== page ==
Champlain broke my motor, not my heart.

By: Jim Root , 6:36 PM GMT on August 04, 2014

A friend of mine Chris Murphy sent me a text when I got home from Plattsburgh that read "Gerald Swindle said if you want to be a professional bass angler you better learn to lose."

There's an enormous amount of truth in that. And like the saying goes, the truth hurts.

I hate losing. Hate it. I work so hard studying, preparing, reading, studying, maps, forums, blogs, maps, charts, practice. You have to devote that time to compete at this level. It's exhausting, but when it all comes together it can be sweeter than honey. And then your motor gives out, and you're left with only what could've been. That's life on the water. Weather can be your best friend, and your worst enemy.

I knew it would get nautical on Thursday. I got a tiny taste of it on Monday (July 28th) and the forecast was for harsher conditions. I didn't expect waves that would push 7 feet. I knew my spot would produce fish, because I had data that supported that. There are places like that, where you know "OK, today the wind will blow from the west so this spot will be good" or "Today there's a north wind so this spot won't be good but this one will be" and it starts to come together. That's the benefit of the weather station. It's not a crystal ball. It doesn't tell me what to do. It tells me what I've done and what I saw, to prepare me for the future. Every entry I make brings me one step closer to the trophy. I had never seen weather that bad at Champlain, so I couldn't know what it would be like, exactly. I just had an idea. Next time I'll have an even better idea.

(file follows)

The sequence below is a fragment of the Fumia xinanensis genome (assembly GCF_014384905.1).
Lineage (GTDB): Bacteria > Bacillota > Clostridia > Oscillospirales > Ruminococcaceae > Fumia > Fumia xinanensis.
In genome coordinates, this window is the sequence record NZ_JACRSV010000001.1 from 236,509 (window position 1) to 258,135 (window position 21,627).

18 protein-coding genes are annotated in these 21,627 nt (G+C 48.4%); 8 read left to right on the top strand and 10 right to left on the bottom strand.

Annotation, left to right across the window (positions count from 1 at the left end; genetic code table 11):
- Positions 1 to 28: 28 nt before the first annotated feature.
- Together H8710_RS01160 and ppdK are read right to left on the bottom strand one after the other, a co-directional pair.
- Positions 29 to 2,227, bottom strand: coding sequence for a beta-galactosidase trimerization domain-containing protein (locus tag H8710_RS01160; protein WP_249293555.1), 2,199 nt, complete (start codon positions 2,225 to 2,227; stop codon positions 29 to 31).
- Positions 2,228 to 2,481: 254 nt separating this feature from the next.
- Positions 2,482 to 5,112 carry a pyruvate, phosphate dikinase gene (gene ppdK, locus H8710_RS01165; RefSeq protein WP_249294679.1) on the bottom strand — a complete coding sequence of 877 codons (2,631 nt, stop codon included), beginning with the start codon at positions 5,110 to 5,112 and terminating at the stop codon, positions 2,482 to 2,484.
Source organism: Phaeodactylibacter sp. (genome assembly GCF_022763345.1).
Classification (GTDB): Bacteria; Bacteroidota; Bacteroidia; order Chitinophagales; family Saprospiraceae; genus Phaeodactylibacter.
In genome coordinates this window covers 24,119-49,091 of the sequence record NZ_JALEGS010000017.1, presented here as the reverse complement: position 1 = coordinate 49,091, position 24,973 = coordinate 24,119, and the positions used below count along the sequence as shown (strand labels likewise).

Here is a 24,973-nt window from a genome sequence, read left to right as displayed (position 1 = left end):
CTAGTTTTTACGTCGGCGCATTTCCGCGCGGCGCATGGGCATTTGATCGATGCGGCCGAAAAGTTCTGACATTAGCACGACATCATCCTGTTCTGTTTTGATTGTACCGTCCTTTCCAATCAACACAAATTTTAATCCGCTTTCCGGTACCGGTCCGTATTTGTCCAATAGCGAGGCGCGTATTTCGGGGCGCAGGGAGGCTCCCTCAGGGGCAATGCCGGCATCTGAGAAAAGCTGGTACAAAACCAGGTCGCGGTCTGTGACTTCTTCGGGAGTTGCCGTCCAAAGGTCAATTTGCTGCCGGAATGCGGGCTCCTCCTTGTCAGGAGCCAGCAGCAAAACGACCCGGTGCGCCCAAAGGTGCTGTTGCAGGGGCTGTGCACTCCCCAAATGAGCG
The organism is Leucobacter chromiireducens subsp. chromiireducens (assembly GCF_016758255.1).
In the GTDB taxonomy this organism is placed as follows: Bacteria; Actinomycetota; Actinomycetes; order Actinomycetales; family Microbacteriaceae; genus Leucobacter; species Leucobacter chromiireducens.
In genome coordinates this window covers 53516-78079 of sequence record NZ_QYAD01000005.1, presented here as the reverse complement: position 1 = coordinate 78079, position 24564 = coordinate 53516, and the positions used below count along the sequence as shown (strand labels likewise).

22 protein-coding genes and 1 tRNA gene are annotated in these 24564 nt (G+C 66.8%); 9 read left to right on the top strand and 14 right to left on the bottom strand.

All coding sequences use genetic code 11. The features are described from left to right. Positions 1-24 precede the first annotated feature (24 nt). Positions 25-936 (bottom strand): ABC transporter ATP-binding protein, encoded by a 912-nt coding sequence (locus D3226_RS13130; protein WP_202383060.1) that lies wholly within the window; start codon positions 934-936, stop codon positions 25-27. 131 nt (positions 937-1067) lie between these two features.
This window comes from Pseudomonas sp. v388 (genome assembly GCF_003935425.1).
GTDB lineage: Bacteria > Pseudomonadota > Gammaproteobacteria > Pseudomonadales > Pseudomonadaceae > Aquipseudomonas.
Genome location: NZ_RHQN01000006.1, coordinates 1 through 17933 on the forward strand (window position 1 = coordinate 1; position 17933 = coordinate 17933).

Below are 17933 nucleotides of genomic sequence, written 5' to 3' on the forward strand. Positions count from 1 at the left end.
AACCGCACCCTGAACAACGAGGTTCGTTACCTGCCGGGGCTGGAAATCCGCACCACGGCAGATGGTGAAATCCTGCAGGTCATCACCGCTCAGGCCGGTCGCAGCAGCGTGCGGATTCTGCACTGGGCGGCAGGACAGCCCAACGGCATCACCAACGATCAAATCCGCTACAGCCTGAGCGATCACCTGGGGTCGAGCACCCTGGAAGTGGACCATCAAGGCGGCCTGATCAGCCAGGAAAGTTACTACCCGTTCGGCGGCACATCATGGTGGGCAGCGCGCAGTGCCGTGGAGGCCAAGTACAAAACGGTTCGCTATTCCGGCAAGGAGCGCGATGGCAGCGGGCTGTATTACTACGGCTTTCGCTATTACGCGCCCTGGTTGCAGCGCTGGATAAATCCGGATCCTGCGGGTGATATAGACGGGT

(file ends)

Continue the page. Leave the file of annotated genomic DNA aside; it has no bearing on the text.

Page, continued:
That's what fishing is. That's what studying weather is. This relationship between the two things is so Yin and Yang. When I was leaving Champlain I got asked the same question that I was asked at Douglas "So the weather station didn't really help you then, did it?" One piece of equipment against the greatest in the world doesn't bring you a win overnight, but it still helped me. On paper it might not look like it did. Two poor finishes. But the results are deeper than that. I gained knowledge from that unit that was invaluable, and I learned how to interpret that knowledge for future events.

But even that knowledge won't prevent breakdown of your equipment. That is something that you have to know will happen, and trust that when it does, the right people will be there in the service trailer to help you get back on the water. As for my baits, I caught all my fish this week on a Divemaster crankbait by Livingston Lures, on Bass Snax by Bass Attacker Lures when I was throwing a drop shot, and on two baits from Big Bait Bites: one was an Alabama Craw, and the other was a Tube in road kill color (I had dipped the skirt in chartreuse). The tubes were given to me by my roommate on the road, Anthony Lorefice. After I ran out of my stand by baits, and they were very effective. Most of the fish hit it on the fall. I was rigging it Texas with a half ounce Elite Pro Tungsten Weight, pegged, to keep me from getting snagged in the deep weed beds we were fishing around. All of those are great baits that can be found online at

The views of the author are his/her own and do not necessarily represent the position of The Weather Company or its parent, IBM.

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4:01 PM GMT on August 08, 2014
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I'm Jim Root, one of the most published anglers on the topic of fish behavior as it relates to weather conditions. If you have questions let me know!

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